Life after the election

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GRAND JUNCTION, Colo (KKCO) It wasn't the outcome they were hoping for, and now, many people are asking what to do now. Some business owners tell us they're cutting expenses to the bone and Romney volunteers spent Wednesday closing up shop after a brutal campaign. Both groups say the voters have decided, but they're bracing themselves for another four years.

"He's going to start cutting expenses, what we bring in," said Ryan Coombs with Nitelife Billiards in Grand Junction. The company has been in business for decades, and used to have six employees, but is now down to two. "Really start watching p's and q's; if we don't need it, not ordering it," added Coombs. The store's officials say they plan to get rid of advertising, and can't afford to hire anyone. "His taxes will shrink small business; force some small businesses out of business because they can't pay the taxes. The Obamacare taxes will kill a lot of businesses," added Coombs.

"I had to lay everybody off. I tried to build a welding shop in Fruita," said Alan Story, a local business owner. Story is battling a similar problem. "The taxes. I can live with that, they're not good; they could be a lot less; but the regulation is killing all businesses," explained Story. Story plans to go into uranium mining for his next business endeavor; but for the Romney faithful; it's time to clean up, and move on.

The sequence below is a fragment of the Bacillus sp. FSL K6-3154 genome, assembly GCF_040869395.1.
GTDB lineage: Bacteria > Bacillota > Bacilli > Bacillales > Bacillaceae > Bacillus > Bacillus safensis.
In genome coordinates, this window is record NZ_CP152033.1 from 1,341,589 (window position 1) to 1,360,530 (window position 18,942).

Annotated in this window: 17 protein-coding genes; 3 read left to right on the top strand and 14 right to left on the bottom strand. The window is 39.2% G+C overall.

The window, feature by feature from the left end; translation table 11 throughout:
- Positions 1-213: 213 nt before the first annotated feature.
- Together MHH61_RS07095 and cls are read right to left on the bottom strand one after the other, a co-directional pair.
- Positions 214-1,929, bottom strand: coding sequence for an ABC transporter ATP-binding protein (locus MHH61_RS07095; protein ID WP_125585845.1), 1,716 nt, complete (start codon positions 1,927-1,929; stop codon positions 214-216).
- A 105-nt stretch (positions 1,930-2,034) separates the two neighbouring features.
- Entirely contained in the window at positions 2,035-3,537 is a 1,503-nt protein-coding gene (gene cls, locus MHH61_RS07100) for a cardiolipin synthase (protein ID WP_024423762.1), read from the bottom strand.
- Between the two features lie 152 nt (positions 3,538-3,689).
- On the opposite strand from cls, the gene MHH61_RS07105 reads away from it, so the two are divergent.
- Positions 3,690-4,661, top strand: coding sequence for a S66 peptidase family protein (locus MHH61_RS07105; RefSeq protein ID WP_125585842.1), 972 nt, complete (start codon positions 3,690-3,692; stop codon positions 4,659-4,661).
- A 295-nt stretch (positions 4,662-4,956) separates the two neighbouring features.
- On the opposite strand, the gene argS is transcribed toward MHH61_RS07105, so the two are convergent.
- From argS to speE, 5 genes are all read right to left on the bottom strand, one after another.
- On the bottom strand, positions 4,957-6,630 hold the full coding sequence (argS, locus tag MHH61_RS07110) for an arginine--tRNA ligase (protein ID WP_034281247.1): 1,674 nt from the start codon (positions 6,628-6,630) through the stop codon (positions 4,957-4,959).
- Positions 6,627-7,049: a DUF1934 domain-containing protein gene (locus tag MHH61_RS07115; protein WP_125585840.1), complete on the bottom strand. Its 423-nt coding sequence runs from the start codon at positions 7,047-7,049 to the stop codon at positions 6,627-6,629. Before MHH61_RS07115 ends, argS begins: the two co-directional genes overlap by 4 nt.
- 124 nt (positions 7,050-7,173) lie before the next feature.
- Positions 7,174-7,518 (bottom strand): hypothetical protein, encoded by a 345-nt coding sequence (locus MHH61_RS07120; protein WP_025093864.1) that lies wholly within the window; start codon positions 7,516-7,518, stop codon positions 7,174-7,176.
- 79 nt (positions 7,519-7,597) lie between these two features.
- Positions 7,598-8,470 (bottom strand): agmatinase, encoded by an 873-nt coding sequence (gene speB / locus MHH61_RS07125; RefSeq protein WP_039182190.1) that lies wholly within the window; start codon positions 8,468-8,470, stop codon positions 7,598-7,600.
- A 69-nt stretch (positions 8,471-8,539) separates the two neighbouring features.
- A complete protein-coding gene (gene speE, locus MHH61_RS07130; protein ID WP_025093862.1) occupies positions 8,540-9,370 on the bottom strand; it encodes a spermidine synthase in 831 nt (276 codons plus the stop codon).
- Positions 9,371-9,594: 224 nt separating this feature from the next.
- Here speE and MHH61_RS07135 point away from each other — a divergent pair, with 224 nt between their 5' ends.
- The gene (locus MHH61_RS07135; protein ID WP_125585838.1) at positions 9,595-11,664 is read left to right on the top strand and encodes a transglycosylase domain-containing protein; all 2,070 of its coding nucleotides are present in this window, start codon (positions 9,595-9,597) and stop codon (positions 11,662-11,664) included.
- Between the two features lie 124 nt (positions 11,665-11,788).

"It was a loss, but we're not defeated," said Michael Lentz, a local Romney volunteer. Volunteers like Lentz put their blood, sweat, and tears into the campaign. "I'm just really happy to put in the time into a cause that I was really committed to, and to meet a lot of great people; to volunteer with a lot of committed people who believe in the future of this country," said Lentz. Looking back, Lentz and the local volunteers he worked with don't have any regrets. "We did everything that we could; Mesa County turned out really well for the Republicans; all our state and local races, from Scott Tipton to U.S. Congress, all the way down to the county commissioners, all Republican," added Lentz. But for Coombs, and many small businesses; all they can do now is wait. "Hoping the economy will come around, and people will start buying again," said Coombs.

You also might have noticed a sign at Nitelife Billiards with a response to President Obama's "You didn't build that" comment. Now you'll notice the same sign at Dan's Towing on Riverside Parkway in Grand Junction.

We also spoke to other businesses who declined to go on camera, but said it's going to be tough to keep their doors open.

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